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Malawi: Acute Food Insecurity Situation October 2017 - March 2018

29/07/2017 - 31/03/2018
The Malawi Vulnerability Assessment Committee (MVAC)

At end of July 2017, the overall food security situation for Malawi is generally positive, with most of the districts in the northern and central regions classified in IPC Phase 1 (none or minimal) and the remaining districts especially in the south in IPC Phase 2 (Stressed). These households in the northern and central districts saw a good production from 2016/2017 growing season. Nationally, staple maize production increased by 46% over the last year and by 6% over five year average.

Produce farm gate prices are typically low affecting the income of farmers from crop sales (due to high production). In the current period (July - September 2017), staple food prices were generally lower than the 5 year average price. For the projected period (October, 2017 to March, 2018), the prices are likely to increase but marginally- slightly above or below 5 year average on par with 5 year average. Whatever price increases will be due to seasonal changes.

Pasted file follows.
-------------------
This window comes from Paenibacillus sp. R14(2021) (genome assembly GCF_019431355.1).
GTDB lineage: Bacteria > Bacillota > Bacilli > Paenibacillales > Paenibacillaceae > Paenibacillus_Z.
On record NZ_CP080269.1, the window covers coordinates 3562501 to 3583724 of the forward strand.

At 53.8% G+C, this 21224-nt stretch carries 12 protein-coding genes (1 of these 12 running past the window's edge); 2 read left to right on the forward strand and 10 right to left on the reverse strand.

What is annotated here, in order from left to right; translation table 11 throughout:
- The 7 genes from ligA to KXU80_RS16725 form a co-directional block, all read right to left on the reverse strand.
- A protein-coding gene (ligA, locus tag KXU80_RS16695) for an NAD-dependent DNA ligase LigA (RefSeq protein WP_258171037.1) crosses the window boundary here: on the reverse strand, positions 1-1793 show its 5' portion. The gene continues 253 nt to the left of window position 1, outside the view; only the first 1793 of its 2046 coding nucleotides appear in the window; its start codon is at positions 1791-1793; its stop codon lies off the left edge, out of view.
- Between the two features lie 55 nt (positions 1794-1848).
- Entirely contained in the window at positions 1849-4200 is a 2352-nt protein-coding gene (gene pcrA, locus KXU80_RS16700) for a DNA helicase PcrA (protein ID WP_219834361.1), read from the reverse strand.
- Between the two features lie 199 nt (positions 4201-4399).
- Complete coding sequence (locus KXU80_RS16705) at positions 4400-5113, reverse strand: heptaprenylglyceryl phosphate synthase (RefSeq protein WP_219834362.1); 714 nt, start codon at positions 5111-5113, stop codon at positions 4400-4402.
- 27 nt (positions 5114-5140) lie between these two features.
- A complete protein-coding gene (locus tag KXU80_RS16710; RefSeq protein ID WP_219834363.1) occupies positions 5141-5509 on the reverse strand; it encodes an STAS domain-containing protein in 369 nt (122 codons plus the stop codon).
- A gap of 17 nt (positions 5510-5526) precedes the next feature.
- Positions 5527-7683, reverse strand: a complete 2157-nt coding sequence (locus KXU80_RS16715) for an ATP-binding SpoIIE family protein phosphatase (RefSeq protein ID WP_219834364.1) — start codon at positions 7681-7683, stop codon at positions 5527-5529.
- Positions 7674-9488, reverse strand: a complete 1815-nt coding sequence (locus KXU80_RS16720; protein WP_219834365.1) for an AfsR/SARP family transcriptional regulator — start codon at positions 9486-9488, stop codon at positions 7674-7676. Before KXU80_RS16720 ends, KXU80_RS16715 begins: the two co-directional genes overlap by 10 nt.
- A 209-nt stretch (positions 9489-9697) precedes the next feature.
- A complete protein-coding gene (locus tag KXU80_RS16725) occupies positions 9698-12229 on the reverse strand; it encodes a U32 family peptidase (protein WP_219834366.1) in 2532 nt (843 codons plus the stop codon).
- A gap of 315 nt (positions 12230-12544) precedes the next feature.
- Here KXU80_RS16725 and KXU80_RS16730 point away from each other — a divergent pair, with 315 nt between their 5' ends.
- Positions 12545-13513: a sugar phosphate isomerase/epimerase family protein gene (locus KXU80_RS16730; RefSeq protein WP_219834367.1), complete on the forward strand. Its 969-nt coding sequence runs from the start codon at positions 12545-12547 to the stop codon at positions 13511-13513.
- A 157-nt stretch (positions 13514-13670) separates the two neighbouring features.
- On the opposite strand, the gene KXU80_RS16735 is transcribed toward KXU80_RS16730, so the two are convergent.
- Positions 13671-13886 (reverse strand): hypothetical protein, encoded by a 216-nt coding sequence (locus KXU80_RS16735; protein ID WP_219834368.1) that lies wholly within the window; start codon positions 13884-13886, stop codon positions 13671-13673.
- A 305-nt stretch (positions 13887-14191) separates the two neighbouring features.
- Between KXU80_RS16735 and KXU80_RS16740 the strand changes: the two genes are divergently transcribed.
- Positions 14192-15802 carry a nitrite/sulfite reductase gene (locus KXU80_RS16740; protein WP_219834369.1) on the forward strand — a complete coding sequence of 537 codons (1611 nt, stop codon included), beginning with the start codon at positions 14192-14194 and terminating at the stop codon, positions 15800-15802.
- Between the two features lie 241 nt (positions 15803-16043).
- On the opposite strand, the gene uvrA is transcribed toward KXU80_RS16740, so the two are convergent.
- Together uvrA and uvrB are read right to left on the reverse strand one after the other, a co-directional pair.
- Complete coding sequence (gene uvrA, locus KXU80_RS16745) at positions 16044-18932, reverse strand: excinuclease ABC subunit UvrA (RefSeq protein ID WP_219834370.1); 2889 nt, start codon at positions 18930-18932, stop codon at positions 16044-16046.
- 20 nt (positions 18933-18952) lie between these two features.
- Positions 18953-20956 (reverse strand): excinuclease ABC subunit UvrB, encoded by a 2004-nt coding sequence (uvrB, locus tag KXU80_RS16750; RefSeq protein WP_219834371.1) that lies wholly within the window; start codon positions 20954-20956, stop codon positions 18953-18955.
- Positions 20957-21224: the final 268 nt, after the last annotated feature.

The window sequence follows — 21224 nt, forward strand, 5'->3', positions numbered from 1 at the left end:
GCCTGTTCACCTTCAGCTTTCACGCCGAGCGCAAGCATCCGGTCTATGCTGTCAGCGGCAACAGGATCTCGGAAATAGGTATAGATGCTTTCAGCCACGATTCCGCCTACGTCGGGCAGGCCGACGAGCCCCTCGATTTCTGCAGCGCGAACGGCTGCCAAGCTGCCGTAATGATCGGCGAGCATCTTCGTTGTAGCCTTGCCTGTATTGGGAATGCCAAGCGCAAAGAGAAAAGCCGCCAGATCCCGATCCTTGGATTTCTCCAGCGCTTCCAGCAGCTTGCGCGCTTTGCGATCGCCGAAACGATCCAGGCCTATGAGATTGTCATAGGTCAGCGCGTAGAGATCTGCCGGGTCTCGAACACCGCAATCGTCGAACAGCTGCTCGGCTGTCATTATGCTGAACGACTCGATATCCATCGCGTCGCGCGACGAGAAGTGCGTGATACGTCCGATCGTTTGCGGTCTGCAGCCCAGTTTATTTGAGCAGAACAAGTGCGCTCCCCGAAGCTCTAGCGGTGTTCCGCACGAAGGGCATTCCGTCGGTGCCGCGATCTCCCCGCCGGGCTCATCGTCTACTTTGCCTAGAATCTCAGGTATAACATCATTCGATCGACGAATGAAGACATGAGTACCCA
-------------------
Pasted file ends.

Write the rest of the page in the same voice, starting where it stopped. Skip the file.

The market supply situation are likely to remain stable this year owing to good domestic supply. As government  policy, small holders will not be allowed to export maize, but only commercial farmers will be able to sell their surplus externally. ADMARC has carry-over stocks from the previous imports and are buying more maize from farmers. This will contribute to the availability of maize on the markets.

Income from tobacco dependent districts in central regions is stressed due to the loss of income from crop. There are also low farm gate prices from cash crops such as soya beans and ground nuts.

Food Security ClustersFEWS NETFAOThe Comité permanent Inter-Etats de Lutte contre la Sécheresse dans le Sahel (CILSS)CARE InternationalACF
The World Food Programme (WFP)unicefSICASave the ChildrenOxfamThe Joint research Center (JRC) of the European CommissionIGAD